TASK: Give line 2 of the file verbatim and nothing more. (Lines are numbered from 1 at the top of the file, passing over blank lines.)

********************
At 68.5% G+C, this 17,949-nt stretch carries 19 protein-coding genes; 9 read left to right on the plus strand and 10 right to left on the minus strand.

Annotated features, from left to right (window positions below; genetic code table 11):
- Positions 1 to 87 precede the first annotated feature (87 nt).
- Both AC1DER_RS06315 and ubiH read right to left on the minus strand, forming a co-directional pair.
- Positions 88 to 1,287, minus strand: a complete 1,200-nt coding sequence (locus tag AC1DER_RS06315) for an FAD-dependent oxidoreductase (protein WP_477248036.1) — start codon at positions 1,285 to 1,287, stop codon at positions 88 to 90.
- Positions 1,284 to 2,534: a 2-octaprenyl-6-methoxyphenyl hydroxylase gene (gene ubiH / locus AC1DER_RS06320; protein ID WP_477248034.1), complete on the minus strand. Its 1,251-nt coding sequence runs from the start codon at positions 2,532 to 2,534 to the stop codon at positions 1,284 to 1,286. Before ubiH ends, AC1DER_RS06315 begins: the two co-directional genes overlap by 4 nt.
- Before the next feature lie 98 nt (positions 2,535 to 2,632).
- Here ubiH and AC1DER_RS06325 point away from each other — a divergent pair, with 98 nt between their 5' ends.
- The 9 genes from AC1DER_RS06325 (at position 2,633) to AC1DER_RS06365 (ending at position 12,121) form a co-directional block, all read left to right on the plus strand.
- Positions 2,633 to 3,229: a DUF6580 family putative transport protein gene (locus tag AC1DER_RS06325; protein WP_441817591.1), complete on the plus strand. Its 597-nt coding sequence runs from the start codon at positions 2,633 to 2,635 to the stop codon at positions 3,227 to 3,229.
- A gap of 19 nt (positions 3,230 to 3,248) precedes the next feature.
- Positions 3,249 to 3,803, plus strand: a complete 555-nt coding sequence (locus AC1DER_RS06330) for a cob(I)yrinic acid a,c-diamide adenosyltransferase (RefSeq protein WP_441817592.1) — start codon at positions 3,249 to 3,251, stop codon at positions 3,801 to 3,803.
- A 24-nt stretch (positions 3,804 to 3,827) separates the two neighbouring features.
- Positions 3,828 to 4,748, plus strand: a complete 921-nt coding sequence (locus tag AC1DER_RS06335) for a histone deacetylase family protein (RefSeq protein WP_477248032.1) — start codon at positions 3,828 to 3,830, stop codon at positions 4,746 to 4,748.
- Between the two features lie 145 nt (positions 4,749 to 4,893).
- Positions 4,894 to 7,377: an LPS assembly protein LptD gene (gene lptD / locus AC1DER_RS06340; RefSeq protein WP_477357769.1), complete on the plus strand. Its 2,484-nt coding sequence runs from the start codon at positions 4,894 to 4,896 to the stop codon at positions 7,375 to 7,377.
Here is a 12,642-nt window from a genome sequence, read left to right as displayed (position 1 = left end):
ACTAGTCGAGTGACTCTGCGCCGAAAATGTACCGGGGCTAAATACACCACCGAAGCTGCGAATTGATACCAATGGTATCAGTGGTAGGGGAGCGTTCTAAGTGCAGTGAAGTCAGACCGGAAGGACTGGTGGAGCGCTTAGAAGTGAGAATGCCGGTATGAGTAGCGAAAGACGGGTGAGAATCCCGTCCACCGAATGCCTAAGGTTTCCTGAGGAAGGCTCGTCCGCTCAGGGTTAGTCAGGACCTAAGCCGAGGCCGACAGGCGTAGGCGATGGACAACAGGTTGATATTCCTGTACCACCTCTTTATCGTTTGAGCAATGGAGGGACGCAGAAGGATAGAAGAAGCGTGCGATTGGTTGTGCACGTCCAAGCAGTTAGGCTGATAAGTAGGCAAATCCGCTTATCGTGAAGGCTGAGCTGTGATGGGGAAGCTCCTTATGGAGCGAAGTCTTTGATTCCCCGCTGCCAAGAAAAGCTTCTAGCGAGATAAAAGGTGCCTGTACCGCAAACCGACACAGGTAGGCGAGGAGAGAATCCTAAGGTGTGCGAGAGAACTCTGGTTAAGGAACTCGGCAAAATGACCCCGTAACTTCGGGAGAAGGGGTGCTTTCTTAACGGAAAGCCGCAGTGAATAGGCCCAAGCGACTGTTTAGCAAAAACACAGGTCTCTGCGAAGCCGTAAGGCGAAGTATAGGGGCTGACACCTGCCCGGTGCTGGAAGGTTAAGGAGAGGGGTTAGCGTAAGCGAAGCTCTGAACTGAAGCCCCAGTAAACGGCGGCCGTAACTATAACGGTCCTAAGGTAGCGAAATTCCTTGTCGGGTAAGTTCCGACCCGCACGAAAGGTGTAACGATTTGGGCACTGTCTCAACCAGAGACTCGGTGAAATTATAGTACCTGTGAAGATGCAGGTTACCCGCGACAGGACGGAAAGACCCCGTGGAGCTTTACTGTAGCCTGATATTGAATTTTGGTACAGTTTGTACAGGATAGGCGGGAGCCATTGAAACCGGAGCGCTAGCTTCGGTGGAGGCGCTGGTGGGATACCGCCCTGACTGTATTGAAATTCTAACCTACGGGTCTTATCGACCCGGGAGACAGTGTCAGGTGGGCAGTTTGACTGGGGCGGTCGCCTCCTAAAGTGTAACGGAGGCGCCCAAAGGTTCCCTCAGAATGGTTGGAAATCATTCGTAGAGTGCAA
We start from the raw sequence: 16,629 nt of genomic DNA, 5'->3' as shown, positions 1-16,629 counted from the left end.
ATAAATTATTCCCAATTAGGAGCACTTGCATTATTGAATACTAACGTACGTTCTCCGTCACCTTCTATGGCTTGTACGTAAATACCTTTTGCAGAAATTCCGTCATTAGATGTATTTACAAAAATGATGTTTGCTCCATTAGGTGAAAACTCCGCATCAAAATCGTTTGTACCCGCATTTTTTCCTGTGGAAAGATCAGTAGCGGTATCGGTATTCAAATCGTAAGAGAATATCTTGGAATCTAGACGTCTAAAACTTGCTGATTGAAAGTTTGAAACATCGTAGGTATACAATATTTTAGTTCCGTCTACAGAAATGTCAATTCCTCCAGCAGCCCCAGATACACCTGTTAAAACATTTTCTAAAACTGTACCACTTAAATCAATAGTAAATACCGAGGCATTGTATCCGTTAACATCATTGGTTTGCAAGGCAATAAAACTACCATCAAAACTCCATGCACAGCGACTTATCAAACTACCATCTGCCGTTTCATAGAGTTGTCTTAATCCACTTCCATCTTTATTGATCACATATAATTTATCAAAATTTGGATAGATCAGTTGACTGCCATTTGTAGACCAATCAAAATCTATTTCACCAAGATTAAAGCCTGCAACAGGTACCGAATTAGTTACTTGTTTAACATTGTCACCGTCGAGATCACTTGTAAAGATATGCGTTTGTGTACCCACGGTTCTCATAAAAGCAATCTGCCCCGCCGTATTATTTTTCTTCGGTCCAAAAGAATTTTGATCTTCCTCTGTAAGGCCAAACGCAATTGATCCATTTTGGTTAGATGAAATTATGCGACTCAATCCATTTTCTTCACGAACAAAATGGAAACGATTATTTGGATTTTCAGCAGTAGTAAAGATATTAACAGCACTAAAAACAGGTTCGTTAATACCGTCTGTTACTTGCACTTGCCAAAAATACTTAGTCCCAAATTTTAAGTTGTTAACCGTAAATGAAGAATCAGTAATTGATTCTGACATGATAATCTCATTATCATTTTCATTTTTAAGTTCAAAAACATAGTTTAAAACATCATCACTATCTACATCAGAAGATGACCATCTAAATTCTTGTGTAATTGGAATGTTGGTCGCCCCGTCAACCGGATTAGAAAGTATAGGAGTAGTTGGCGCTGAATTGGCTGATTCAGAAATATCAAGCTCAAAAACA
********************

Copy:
Annotated features, from left to right (window positions below; genetic code table 11):